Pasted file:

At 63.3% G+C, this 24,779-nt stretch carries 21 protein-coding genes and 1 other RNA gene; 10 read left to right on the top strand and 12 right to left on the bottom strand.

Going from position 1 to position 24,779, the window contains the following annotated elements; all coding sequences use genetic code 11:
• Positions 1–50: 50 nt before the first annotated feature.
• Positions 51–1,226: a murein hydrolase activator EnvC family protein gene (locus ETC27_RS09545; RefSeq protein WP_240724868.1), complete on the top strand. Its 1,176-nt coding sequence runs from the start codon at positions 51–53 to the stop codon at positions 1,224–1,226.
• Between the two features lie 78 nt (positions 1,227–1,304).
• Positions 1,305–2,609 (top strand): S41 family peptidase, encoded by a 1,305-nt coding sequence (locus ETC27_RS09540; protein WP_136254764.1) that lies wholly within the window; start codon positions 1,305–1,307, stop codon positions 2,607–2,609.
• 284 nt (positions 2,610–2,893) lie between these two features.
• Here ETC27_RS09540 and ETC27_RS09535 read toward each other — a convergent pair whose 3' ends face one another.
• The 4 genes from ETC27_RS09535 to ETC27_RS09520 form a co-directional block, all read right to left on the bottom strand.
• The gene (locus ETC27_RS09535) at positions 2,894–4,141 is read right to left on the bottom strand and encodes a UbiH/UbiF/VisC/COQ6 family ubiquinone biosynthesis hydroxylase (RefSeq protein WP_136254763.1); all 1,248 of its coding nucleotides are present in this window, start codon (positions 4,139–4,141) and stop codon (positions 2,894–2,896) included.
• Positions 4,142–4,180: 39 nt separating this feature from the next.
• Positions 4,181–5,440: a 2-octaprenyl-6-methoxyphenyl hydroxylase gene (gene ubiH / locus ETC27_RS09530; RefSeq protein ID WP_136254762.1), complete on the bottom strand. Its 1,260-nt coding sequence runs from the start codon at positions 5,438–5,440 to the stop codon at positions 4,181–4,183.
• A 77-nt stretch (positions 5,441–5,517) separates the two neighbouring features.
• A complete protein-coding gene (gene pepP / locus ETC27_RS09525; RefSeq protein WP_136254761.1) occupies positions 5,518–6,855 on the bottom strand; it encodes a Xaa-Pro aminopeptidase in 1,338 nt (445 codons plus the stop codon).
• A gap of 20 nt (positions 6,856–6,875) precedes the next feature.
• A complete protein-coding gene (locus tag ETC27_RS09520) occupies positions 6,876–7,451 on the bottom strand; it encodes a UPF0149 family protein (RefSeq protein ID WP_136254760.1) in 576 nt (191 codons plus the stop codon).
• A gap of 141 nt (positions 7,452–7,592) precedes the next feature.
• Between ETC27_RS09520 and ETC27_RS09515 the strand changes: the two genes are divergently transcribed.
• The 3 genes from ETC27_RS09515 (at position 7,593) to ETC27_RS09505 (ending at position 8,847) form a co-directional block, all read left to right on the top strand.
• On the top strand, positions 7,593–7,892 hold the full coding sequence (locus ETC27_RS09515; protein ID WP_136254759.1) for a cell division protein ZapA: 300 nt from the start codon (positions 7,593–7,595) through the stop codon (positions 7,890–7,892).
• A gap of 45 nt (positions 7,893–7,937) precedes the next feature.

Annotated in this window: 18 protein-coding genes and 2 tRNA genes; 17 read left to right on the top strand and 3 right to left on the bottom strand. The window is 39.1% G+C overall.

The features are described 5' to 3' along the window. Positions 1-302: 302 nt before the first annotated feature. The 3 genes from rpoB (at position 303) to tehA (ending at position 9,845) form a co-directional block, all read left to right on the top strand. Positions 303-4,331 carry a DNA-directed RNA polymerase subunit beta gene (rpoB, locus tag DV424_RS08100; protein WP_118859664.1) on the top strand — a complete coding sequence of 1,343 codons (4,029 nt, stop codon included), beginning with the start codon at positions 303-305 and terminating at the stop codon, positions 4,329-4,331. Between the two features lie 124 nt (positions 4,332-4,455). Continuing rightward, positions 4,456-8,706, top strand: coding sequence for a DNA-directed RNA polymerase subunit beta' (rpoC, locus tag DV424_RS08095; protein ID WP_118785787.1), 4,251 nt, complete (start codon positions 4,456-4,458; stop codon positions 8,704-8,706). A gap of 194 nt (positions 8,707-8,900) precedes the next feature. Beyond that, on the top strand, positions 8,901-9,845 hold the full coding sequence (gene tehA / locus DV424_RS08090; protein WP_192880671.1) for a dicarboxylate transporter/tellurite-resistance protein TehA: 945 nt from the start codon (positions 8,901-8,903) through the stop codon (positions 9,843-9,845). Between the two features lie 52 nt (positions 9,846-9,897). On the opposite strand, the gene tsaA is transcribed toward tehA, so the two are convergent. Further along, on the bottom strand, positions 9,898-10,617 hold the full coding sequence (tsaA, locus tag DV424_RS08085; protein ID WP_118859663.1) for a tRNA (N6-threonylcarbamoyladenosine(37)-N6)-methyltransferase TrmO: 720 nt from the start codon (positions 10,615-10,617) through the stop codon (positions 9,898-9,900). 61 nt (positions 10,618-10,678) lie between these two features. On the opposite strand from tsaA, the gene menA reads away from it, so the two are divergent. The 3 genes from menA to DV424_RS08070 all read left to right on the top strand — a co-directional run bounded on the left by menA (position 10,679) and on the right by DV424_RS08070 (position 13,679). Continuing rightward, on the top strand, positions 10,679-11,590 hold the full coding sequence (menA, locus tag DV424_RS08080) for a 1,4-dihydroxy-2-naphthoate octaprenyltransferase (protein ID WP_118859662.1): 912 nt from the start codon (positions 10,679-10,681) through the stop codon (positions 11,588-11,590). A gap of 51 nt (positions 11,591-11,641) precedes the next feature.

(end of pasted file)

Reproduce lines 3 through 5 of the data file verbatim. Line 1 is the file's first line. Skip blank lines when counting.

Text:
• Positions 1–50: 50 nt before the first annotated feature.
• Positions 51–1,226: a murein hydrolase activator EnvC family protein gene (locus ETC27_RS09545; RefSeq protein WP_240724868.1), complete on the top strand. Its 1,176-nt coding sequence runs from the start codon at positions 51–53 to the stop codon at positions 1,224–1,226.
• Between the two features lie 78 nt (positions 1,227–1,304).